Why is Compression Important for a Mammogram?
June 16, 2019
Most women know how important it is to schedule a screening mammogram every two years once they turn 50. The Canadian Cancer Society recommends you talk to your doctor about screening options as soon as you turn 40. At Insight Medical Imaging, we recommend you strongly consider annual screening mammograms once you turn 40, especially if you have any of the risk factors associated with breast cancer or a family history of breast cancer.
In 2017, Statistics Canada noted that only 78.5% of women received a screening mammogram in the past two years. The main reasons for not getting a mammogram include: “did not think it was necessary,” “did not get around to it,” or were simply afraid (of the pain, embarrassment, or fear for positive test results).
Screening mammography is such a vital part in the fight against breast cancer. Although mammograms may cause momentary discomfort for women with sensitive breasts, the positives far outweigh the negatives. While the idea of breast compression sounds scary, it’s crucial for image quality and diagnosis.
Breast Compression and Abnormality Detection
To detect breast abnormalities, compression is needed to reduce the thickness of the breast. While it is widely accepted that breast compression improves image quality, there is no industry standard indicating how much compression should be applied during the mammogram.
If a breast is not well compressed, overlapping tissue can appear similar to an abnormality, leading to a false positive, or a mass could be missed altogether. A compressed breast also requires less radiation exposure to generate high-quality images and reduces motion-produced image discrepancies generated from patient movements.
Mammography at Insight Medical Imaging
When you visit Insight Medical Imaging for your screening mammogram, our technologists will help position your breast on one of our breast tomosynthesis units (3-D mammography). The breast tissue will be gently compressed for a short duration, approximately 5 to 40 seconds per image.
The variance in compression is based on the machine’s tomosynthesis time. At least two images per breast will be taken for a screening mammogram. If you return for a diagnostic mammogram, we may take additional photos of each breast to help our radiologists with diagnosis.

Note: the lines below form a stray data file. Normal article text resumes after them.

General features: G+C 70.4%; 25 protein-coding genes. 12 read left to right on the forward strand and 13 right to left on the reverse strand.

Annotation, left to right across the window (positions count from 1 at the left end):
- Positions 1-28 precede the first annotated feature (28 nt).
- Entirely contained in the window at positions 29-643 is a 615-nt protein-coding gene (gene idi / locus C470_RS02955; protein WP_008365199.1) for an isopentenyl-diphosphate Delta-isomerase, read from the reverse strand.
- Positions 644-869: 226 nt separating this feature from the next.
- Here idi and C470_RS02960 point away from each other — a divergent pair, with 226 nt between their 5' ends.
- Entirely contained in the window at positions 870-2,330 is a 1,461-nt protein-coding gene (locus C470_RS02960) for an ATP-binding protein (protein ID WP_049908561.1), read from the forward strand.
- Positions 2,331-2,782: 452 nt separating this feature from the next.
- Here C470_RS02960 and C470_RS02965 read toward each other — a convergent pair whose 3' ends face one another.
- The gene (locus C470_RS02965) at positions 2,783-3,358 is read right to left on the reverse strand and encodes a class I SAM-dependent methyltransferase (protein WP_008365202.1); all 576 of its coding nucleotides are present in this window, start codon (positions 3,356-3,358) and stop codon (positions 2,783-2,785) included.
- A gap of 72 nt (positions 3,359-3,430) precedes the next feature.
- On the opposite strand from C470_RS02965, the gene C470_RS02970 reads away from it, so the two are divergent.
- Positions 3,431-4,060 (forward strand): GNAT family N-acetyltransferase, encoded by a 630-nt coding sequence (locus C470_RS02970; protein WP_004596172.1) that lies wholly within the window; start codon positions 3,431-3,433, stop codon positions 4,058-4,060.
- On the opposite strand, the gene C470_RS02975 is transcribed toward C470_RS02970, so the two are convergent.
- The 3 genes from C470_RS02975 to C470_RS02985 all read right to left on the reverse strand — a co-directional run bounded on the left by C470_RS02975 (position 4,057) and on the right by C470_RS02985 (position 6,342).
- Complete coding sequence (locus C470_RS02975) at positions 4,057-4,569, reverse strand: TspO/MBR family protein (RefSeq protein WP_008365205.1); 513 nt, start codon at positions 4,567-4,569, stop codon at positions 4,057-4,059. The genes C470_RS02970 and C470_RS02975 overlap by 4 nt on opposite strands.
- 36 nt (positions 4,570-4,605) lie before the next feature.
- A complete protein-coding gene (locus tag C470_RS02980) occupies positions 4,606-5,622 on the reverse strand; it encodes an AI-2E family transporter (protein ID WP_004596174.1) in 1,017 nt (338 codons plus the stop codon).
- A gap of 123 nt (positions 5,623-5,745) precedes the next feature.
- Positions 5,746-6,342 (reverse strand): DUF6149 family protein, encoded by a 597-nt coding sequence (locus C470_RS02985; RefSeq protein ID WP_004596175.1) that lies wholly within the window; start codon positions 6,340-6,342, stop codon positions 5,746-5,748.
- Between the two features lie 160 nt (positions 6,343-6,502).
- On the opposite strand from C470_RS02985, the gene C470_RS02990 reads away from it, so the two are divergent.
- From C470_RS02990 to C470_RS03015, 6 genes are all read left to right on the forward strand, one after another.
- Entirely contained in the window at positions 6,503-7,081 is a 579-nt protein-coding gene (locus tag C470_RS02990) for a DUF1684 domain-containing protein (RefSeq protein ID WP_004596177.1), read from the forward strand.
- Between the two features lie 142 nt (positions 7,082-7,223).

Sometimes our team will also recommend performing a breast ultrasound after your mammogram to provide your doctor with even more information about the health of your breasts.
While 40 seconds for a single compression may seem long, it is important to remain as still as possible. Our special breast tomosynthesis mammography machines examine breast tissue layer by layer in a three-dimensional (3-D) plane. By imaging your breast in thin layers, our radiologists can obtain a higher-quality, clearer, complete picture of your breasts.
Additionally, breast tomosynthesis technology has been shown to increase breast cancer detection in early stages and reduce the need for additional imaging. This means faster appointments for you and a smaller chance that you will require additional imaging.
Hologic Breast Tomosynthesis Systems
Insight Medical Imaging has also invested in Hologic Breast Tomosynthesis SmartCurve Sytems that use a curved compression plate that mirrors the shape of a woman’s breast to reduce pinching. The system applies uniform compression over the entire breast for added comfort.
The SmartCurve System has been shown to improve comfort in 93% of patients who reported moderate to severe discomfort with standard compression technology, while still providing our radiologist and your doctor with high-quality images. This technology allows us to increase comfort while we image your breasts, while reducing the chance that you might need follow-up visits.
We understand going for a mammogram can be stressful. That’s why our team does everything in our power to make your visit as pleasant as possible. We recommend visiting our dedicated breast imaging facility, Lendrum Women’s Imaging, for your next breast imaging exam. Our staff is highly experienced in diagnostic women’s imaging and look forward to helping you.
- Agasthya, G., D’Orsi, E., Kim, J., Handa, P., Ho, C., D’Orsi, C., Sechopoulos, I. (2017). Can Breast Compression Be Reduced in Digital Mammography and Breast Tomosynthesis? Retrieved from https://www.ajronline.org/doi/10.2214/AJR.16.17615.
- Canadian Cancer Society. (2017). Mammography. Retrieved from http://www.cancer.ca/en/cancer-information/diagnosis-and-treatment/tests-and-procedures/mammography/?region=on.
- Canadian Cancer Society. (2017). What is Breast Cancer? Retrieved from http://www.cancer.ca/en/cancer-information/cancer-type/breast/breast-cancer/?region=ab.
- Holland, K., Sechopoulos, I., Mann, G., Van Gils, C., Karassemeijer, N. (2017). Influence of Breast Compression Pressure on The Performance of Population-Based Mammography Screening. Retrieved from https://www.ncbi.nlm.nih.gov/pmc/articles/PMC5706300/.
- Kennedy, S. (2018). Why is compression important during a mammogram? Retrieved from https://www.wakerad.com/expert-feature/why-compression-is-important-mammogram/.
- Poulos, A., McLean, D., Rickard, M., Heard, R. (2003). Breast Compression in Mammography: How Much is Enough? Retrieved from https://www.ncbi.nlm.nih.gov/pubmed/12780439.
- Poulos, A., McLean, D. (2004). The Application of Breast Compression in Mammography: A New Perspective. Retrieved from https://www.radiographyonline.com/article/S1078-8174(04)00043-4/abstract.
- Smith, A. (2017). Improving Patient Comfort in Mammography. Hologic, Rev 003.
- Statistics Canada. (2018). Health Fact Sheets – Cancer Screening, 2017. Retrieved from https://www150.statcan.gc.ca/n1/pub/82-625-x/2018001/article/54977-eng.htm